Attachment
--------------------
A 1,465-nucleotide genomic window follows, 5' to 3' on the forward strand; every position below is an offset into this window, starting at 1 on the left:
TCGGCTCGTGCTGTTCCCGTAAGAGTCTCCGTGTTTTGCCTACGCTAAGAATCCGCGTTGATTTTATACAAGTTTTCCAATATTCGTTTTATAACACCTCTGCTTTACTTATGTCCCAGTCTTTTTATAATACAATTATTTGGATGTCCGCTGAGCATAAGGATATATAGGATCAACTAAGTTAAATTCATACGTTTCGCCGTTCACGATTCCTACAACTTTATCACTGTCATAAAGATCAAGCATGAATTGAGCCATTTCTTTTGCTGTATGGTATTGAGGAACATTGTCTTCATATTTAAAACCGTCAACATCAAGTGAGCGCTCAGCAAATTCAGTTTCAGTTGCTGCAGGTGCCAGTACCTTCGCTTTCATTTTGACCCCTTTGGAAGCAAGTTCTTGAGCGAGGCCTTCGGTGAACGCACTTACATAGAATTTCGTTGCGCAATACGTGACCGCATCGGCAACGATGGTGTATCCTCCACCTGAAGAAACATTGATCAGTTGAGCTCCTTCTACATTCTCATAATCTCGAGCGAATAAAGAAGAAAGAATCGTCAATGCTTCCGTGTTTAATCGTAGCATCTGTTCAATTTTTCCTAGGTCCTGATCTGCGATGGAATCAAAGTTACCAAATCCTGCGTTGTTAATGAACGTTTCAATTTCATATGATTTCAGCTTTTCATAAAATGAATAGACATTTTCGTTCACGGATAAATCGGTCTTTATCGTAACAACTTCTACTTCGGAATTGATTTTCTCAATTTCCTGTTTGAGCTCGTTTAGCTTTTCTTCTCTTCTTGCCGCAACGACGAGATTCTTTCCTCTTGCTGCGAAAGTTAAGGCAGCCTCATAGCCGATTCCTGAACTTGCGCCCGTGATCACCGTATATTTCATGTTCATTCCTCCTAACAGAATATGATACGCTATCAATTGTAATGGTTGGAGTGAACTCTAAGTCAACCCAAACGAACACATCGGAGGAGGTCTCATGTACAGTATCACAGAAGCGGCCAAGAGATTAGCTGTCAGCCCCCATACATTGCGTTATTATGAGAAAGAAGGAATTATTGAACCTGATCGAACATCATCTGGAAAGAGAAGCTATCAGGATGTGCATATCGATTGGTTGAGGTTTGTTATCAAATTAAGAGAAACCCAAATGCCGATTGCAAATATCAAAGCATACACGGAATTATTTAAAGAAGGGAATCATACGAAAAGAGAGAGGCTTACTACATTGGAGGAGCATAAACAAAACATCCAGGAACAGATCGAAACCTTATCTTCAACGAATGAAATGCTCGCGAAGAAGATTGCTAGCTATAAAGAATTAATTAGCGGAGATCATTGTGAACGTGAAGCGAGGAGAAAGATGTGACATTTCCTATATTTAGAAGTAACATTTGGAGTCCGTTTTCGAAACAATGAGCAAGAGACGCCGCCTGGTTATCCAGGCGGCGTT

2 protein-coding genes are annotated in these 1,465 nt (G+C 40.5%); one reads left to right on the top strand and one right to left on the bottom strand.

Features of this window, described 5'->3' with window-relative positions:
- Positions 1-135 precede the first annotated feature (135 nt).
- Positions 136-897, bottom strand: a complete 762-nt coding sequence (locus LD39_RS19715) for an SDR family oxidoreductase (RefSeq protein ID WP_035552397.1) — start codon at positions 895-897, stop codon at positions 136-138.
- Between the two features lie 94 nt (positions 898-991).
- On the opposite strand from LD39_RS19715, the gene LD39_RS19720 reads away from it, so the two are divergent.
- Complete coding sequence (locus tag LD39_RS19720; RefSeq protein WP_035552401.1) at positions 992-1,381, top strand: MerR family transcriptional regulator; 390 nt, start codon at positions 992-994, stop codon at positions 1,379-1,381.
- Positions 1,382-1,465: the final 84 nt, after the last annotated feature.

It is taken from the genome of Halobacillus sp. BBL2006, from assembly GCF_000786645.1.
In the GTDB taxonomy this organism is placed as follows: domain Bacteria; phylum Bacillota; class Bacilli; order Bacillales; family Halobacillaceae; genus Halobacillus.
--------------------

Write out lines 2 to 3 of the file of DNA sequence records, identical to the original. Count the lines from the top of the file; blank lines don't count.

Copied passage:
TCGGCTCGTGCTGTTCCCGTAAGAGTCTCCGTGTTTTGCCTACGCTAAGAATCCGCGTTGATTTTATACAAGTTTTCCAATATTCGTTTTATAACACCTCTGCTTTACTTATGTCCCAGTCTTTTTATAATACAATTATTTGGATGTCCGCTGAGCATAAGGATATATAGGATCAACTAAGTTAAATTCATACGTTTCGCCGTTCACGATTCCTACAACTTTATCACTGTCATAAAGATCAAGCATGAATTGAGCCATTTCTTTTGCTGTATGGTATTGAGGAACATTGTCTTCATATTTAAAACCGTCAACATCAAGTGAGCGCTCAGCAAATTCAGTTTCAGTTGCTGCAGGTGCCAGTACCTTCGCTTTCATTTTGACCCCTTTGGAAGCAAGTTCTTGAGCGAGGCCTTCGGTGAACGCACTTACATAGAATTTCGTTGCGCAATACGTGACCGCATCGGCAACGATGGTGTATCCTCCACCTGAAGAAACATTGATCAGTTGAGCTCCTTCTACATTCTCATAATCTCGAGCGAATAAAGAAGAAAGAATCGTCAATGCTTCCGTGTTTAATCGTAGCATCTGTTCAATTTTTCCTAGGTCCTGATCTGCGATGGAATCAAAGTTACCAAATCCTGCGTTGTTAATGAACGTTTCAATTTCATATGATTTCAGCTTTTCATAAAATGAATAGACATTTTCGTTCACGGATAAATCGGTCTTTATCGTAACAACTTCTACTTCGGAATTGATTTTCTCAATTTCCTGTTTGAGCTCGTTTAGCTTTTCTTCTCTTCTTGCCGCAACGACGAGATTCTTTCCTCTTGCTGCGAAAGTTAAGGCAGCCTCATAGCCGATTCCTGAACTTGCGCCCGTGATCACCGTATATTTCATGTTCATTCCTCCTAACAGAATATGATACGCTATCAATTGTAATGGTTGGAGTGAACTCTAAGTCAACCCAAACGAACACATCGGAGGAGGTCTCATGTACAGTATCACAGAAGCGGCCAAGAGATTAGCTGTCAGCCCCCATACATTGCGTTATTATGAGAAAGAAGGAATTATTGAACCTGATCGAACATCATCTGGAAAGAGAAGCTATCAGGATGTGCATATCGATTGGTTGAGGTTTGTTATCAAATTAAGAGAAACCCAAATGCCGATTGCAAATATCAAAGCATACACGGAATTATTTAAAGAAGGGAATCATACGAAAAGAGAGAGGCTTACTACATTGGAGGAGCATAAACAAAACATCCAGGAACAGATCGAAACCTTATCTTCAACGAATGAAATGCTCGCGAAGAAGATTGCTAGCTATAAAGAATTAATTAGCGGAGATCATTGTGAACGTGAAGCGAGGAGAAAGATGTGACATTTCCTATATTTAGAAGTAACATTTGGAGTCCGTTTTCGAAACAATGAGCAAGAGACGCCGCCTGGTTATCCAGGCGGCGTT

2 protein-coding genes are annotated in these 1,465 nt (G+C 40.5%); one reads left to right on the top strand and one right to left on the bottom strand.